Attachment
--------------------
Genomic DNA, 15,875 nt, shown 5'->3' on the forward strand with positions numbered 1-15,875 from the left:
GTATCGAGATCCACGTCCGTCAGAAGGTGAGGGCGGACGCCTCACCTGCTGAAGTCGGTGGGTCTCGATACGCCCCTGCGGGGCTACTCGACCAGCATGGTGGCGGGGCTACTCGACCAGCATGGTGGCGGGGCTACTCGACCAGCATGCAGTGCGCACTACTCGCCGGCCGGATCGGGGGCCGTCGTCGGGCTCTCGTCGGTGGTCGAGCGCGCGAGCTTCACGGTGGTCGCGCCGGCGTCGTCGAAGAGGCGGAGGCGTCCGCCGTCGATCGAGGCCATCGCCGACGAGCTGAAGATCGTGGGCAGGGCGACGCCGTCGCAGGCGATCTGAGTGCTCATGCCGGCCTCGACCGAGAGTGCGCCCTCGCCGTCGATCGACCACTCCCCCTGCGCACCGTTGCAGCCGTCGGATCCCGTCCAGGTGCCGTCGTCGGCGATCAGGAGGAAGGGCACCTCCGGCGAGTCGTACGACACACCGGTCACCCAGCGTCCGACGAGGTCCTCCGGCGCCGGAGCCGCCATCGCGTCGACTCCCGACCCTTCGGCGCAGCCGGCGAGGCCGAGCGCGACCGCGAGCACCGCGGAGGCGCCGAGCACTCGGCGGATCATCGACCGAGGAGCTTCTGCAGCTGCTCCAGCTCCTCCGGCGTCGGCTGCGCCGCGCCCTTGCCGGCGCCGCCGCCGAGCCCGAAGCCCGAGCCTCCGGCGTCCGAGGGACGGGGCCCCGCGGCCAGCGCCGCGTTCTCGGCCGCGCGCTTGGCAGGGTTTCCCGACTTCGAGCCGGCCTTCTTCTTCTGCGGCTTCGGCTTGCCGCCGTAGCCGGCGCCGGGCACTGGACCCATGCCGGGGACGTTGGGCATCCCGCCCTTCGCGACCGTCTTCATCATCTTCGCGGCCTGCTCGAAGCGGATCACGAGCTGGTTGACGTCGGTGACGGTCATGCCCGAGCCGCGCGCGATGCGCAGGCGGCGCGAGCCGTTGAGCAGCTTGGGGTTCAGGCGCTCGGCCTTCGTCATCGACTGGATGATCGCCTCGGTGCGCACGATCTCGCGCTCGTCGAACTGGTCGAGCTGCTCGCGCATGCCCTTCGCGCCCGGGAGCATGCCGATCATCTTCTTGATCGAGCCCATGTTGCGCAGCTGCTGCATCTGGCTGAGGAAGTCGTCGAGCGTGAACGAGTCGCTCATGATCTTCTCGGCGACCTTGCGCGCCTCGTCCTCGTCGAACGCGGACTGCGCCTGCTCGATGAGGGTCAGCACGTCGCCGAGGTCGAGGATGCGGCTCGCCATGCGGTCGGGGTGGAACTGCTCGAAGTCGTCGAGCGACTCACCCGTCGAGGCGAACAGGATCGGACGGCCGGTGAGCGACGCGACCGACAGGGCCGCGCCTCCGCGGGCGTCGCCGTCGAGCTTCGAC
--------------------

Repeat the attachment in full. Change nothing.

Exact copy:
Genomic DNA, 15,875 nt, shown 5'->3' on the forward strand with positions numbered 1-15,875 from the left:
GTATCGAGATCCACGTCCGTCAGAAGGTGAGGGCGGACGCCTCACCTGCTGAAGTCGGTGGGTCTCGATACGCCCCTGCGGGGCTACTCGACCAGCATGGTGGCGGGGCTACTCGACCAGCATGGTGGCGGGGCTACTCGACCAGCATGCAGTGCGCACTACTCGCCGGCCGGATCGGGGGCCGTCGTCGGGCTCTCGTCGGTGGTCGAGCGCGCGAGCTTCACGGTGGTCGCGCCGGCGTCGTCGAAGAGGCGGAGGCGTCCGCCGTCGATCGAGGCCATCGCCGACGAGCTGAAGATCGTGGGCAGGGCGACGCCGTCGCAGGCGATCTGAGTGCTCATGCCGGCCTCGACCGAGAGTGCGCCCTCGCCGTCGATCGACCACTCCCCCTGCGCACCGTTGCAGCCGTCGGATCCCGTCCAGGTGCCGTCGTCGGCGATCAGGAGGAAGGGCACCTCCGGCGAGTCGTACGACACACCGGTCACCCAGCGTCCGACGAGGTCCTCCGGCGCCGGAGCCGCCATCGCGTCGACTCCCGACCCTTCGGCGCAGCCGGCGAGGCCGAGCGCGACCGCGAGCACCGCGGAGGCGCCGAGCACTCGGCGGATCATCGACCGAGGAGCTTCTGCAGCTGCTCCAGCTCCTCCGGCGTCGGCTGCGCCGCGCCCTTGCCGGCGCCGCCGCCGAGCCCGAAGCCCGAGCCTCCGGCGTCCGAGGGACGGGGCCCCGCGGCCAGCGCCGCGTTCTCGGCCGCGCGCTTGGCAGGGTTTCCCGACTTCGAGCCGGCCTTCTTCTTCTGCGGCTTCGGCTTGCCGCCGTAGCCGGCGCCGGGCACTGGACCCATGCCGGGGACGTTGGGCATCCCGCCCTTCGCGACCGTCTTCATCATCTTCGCGGCCTGCTCGAAGCGGATCACGAGCTGGTTGACGTCGGTGACGGTCATGCCCGAGCCGCGCGCGATGCGCAGGCGGCGCGAGCCGTTGAGCAGCTTGGGGTTCAGGCGCTCGGCCTTCGTCATCGACTGGATGATCGCCTCGGTGCGCACGATCTCGCGCTCGTCGAACTGGTCGAGCTGCTCGCGCATGCCCTTCGCGCCCGGGAGCATGCCGATCATCTTCTTGATCGAGCCCATGTTGCGCAGCTGCTGCATCTGGCTGAGGAAGTCGTCGAGCGTGAACGAGTCGCTCATGATCTTCTCGGCGACCTTGCGCGCCTCGTCCTCGTCGAACGCGGACTGCGCCTGCTCGATGAGGGTCAGCACGTCGCCGAGGTCGAGGATGCGGCTCGCCATGCGGTCGGGGTGGAACTGCTCGAAGTCGTCGAGCGACTCACCCGTCGAGGCGAACAGGATCGGACGGCCGGTGAGCGACGCGACCGACAGGGCCGCGCCTCCGCGGGCGTCGCCGTCGAGCTTCGAC